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Hybrid Cloud Reference Architecture : Selecting the Best of Both Worlds for Databases

Ebin_SME_ORACLE
NetApp
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A hybrid cloud architecture is a good solution for a company that doesn’t want to compromise on the advantages provided by public and private clouds. Because your infrastructure is already split between two systems, it is easier to migrate to a different public cloud when a better model enters the market.

 

How organizations use Oracle Database varies heavily from implementation to implementation. In some situations, a database is used for online transaction processing (OLTP). In other situations, it might be used as part of a business-decision support system that uses very large databases with high reliability requirements and less stringent performance expectations. A third scenario might combine all the requirements mentioned above and might also require high availability, reliability, data protection, and high performance, as well as scalability and load distribution. These scenarios cover many use cases for an Oracle Database in most businesses.

 

In this blog, we discuss a few hybrid cloud deployment architectures for Oracle Database that fit very well with the scenarios discussed above. Each architecture discussed here uses a distinct disaster recovery (DR) pattern (with NetApp SnapMirror, Oracle data guard or mix of both) based on the theme of the overall architecture. The cost factor, database recovery time and load balancing will be the key decision factors while choosing between snapmirror and oracle data guard model.  SnapMirror may be a cost effective solution because you don’t require your DR compute to be running all the time in cloud nor require separate licensing like Oracle data guard.  Data guard may meet your near zero RTO and read load balancing needs in an active configuration.  Depending on your objectives, you can mix and match the primary database and disaster recovery architectures to fit your needs. The following discussion puts the architectures in order of increasing levels of capability, complexity, and cost.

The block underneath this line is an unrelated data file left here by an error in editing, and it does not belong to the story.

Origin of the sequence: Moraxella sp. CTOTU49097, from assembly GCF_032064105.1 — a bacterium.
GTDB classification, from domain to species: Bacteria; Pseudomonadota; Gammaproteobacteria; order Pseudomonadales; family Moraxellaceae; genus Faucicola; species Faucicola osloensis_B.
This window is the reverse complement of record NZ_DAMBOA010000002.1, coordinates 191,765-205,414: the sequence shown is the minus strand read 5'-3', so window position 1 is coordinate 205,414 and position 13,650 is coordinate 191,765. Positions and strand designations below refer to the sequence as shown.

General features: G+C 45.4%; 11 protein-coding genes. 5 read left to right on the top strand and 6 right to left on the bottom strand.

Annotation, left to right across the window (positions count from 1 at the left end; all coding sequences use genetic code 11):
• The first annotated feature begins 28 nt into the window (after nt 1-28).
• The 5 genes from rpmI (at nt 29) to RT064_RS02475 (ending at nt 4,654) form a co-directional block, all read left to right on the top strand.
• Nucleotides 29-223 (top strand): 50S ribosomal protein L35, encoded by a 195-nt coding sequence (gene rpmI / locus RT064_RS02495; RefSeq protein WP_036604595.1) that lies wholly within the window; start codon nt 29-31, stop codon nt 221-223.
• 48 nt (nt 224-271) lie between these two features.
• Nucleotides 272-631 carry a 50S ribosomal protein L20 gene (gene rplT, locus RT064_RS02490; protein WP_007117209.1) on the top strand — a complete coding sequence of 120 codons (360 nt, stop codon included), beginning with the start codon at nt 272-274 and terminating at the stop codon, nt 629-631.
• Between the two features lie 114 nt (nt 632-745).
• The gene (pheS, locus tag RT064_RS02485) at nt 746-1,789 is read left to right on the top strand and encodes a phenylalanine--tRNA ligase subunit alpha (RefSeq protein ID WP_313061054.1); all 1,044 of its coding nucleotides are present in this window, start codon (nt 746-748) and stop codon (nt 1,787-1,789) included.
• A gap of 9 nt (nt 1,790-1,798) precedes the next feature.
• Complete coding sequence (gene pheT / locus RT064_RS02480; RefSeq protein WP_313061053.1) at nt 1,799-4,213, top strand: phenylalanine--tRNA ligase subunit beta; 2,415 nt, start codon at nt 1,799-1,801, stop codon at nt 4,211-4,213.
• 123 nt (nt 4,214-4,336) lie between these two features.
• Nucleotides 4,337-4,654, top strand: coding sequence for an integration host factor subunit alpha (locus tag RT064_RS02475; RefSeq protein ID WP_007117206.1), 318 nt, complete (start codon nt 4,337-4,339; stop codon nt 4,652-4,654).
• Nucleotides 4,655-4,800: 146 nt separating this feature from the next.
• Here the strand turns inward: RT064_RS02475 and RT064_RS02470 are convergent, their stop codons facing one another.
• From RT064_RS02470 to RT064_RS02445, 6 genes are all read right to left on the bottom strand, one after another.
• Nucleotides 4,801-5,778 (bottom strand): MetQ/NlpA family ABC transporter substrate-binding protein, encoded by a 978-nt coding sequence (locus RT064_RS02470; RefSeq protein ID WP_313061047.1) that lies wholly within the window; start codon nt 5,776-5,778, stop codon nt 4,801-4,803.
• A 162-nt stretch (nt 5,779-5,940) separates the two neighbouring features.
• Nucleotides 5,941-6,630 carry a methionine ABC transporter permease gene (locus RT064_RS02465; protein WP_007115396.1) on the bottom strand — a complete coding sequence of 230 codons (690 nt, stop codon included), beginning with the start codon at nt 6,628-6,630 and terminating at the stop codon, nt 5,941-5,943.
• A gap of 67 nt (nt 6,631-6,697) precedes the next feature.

Standard Architecture -I

 

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The standard architecture provides a relatively simple hybrid cloud in which a user can fully manage their cloud storage and compute infrastructure. You can use Oracle Data Guard (Classic or Active) for DR data replication. This configuration has a hot standby database in the cloud to provide quick (near zero RTO) and transparent DR failover for production applications . The Data Guard standby database can be hosted on NetApp Cloud Volumes ONTAP (CVO) storage in AWS or Azure. Having CVO helps you to meet your secondary needs by offloading backup requests to a standby Data Guard instance instead of the production instance. SnapCenter can be used to back up your standby database on CVO and use it for dev/test, reporting, analytics, and other requirements.

 

Standard Architecture -II

 

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The primary difference with the previous version of the standard architecture is that it uses NetApp SnapMirror for DR replication. Unlike Data Guard, SnapMirror doesn’t require database VMs to be up and running on the DR site. You can spin them up during the DR failover with the help of templates stored in the cloud. The second major difference is that you cannot access the data directly from a SnapMirror destination. Rather, data access can be through NetApp FlexClone to get read/writable copy of the database instance, whereas, in active Data Guard, the read I/O can be load-balanced between on-premises and the cloud. Lastly, Automation is required to break the mirror relationship, perform in-place restore of a database storage using an Oracle consistent snapshot, mount the storage, and recover the database for applications.